March 27th, 2014 | Uncategorized
My elliptical book this week is “I Am Malala”, the autobiography of 16-year-old Pakistani Malala Yousafzai who found herself front and center of the women’s rights and equal education campaign when a member of the Taliban shot her in the face on her way to school. Procrastinating writing my essay for Business Ethics (ironic), I watched her speech (on her 16th birthday) to the UN Youth Assembly this past summer.
Her message is an important one: a pen and book are our most dangerous weapons. Malala and her family’s story is an inspirational one that opened my eyes further to the injustices in the world. It also is very enlightening reading her perspective on the US’s role in the Middle East. I have few other words than to suggest you watch and read about her life and efforts to promote education for children across the world, they will leave your mind spinning.
Despite the lack of support in their community and the imminent fear of the extremist groups in power, Malala and her father continued to speak up against the Taliban. Her father references this poem about a man who lived in Nazi Germany:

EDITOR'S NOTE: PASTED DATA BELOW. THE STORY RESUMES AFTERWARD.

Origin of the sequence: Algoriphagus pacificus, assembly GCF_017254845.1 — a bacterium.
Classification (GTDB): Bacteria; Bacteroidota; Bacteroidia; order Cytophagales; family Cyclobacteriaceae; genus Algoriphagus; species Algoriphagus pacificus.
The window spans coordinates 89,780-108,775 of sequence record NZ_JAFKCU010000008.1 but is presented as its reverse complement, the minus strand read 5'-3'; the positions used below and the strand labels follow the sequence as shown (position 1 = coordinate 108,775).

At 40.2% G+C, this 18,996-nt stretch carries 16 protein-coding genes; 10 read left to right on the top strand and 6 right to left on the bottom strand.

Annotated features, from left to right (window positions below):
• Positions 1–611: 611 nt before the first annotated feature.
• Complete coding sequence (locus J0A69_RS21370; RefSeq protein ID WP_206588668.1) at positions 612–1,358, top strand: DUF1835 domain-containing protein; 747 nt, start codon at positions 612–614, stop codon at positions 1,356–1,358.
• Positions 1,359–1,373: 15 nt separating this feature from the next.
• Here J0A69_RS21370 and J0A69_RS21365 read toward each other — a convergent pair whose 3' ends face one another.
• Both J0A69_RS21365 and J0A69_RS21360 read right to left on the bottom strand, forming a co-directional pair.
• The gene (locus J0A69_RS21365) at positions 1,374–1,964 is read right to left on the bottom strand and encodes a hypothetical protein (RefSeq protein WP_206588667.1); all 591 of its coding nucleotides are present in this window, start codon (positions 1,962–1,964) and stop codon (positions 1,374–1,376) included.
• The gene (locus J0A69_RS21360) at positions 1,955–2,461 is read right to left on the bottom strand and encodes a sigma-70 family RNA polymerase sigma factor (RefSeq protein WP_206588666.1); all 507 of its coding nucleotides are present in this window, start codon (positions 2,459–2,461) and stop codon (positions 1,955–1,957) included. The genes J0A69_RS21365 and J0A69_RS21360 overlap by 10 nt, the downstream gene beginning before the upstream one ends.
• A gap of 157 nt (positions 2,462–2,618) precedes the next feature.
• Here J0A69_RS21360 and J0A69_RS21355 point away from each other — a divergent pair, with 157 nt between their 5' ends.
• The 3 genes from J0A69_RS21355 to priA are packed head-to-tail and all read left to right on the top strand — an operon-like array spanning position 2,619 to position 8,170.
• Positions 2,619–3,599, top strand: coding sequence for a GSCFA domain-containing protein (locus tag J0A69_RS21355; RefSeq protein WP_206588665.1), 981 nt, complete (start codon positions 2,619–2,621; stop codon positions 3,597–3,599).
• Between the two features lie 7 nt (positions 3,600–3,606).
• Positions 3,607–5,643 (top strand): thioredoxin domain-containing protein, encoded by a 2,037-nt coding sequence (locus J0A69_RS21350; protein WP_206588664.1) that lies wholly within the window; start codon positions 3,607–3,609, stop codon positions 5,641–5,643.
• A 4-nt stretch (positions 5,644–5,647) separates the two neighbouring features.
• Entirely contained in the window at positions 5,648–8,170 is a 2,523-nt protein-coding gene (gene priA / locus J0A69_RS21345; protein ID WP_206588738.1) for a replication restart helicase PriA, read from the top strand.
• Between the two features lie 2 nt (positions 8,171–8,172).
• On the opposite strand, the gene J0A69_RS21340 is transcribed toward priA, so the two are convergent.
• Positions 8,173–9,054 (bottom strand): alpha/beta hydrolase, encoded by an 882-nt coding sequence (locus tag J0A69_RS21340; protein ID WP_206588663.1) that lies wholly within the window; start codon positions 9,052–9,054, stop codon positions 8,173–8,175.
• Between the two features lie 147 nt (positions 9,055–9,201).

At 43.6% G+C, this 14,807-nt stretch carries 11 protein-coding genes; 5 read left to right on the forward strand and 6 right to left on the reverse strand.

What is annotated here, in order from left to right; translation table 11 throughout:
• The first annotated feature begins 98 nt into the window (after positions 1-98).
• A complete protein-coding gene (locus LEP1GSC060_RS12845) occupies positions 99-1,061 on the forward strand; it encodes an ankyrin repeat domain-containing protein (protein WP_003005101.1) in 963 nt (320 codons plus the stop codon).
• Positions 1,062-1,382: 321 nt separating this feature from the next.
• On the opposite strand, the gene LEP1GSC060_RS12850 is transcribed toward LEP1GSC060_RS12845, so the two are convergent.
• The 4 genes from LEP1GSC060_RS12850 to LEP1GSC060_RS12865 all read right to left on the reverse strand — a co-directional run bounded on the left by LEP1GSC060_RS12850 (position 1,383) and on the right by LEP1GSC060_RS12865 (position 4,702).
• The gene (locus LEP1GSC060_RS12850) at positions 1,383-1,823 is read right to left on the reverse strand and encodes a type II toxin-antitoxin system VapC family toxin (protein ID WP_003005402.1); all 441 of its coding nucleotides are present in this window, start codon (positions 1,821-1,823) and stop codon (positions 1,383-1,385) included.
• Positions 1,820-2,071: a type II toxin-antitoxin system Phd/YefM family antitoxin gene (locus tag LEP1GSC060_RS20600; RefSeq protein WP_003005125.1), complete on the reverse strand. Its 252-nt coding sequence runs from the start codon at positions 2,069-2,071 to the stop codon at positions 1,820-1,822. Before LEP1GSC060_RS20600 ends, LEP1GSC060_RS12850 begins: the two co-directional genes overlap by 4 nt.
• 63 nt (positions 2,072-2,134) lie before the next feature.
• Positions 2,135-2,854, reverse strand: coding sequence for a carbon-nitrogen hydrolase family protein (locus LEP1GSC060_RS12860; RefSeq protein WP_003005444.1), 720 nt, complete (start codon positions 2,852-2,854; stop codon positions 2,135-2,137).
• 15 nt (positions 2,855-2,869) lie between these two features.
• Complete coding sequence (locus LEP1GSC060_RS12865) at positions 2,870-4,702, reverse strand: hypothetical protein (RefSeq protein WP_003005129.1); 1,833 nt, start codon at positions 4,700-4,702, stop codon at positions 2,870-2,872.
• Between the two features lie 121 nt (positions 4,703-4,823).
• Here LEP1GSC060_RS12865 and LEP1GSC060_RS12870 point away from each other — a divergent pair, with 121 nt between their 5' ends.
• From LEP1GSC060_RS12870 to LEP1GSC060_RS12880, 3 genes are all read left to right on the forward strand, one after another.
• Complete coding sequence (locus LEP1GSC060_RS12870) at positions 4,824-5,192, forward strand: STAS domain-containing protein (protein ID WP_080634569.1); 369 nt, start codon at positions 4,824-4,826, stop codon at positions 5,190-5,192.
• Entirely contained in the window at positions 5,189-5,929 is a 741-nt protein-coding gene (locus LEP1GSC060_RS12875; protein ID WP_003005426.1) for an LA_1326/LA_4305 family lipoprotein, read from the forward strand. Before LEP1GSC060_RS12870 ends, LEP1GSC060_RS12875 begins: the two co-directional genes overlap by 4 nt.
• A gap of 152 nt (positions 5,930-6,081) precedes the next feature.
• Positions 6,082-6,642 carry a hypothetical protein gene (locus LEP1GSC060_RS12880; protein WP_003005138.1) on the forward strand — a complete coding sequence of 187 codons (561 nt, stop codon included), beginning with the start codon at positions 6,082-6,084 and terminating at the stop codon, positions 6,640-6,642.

First they came for the communists,
and I didn’t speak out because I wasn’t a communist.
Then they came for the socialists,
and I didn’t speak out because I wasn’t a socialist.
Then they came for the trade unionists,
and I didn’t speak out because I wasn’t a trade unionist.
Then they came for the Jews,
and I didn’t speak out because I was not a Jew.
Then they came for the Catholics,
and I didn’t speak out because I was not a Catholic.
Then they came for me,
and there was no one left to speak for me.
Lets all make a conscious effort to speak out against injustices we see in our DAILY lives, value our own educations and take advantage of them to promote unity and social change.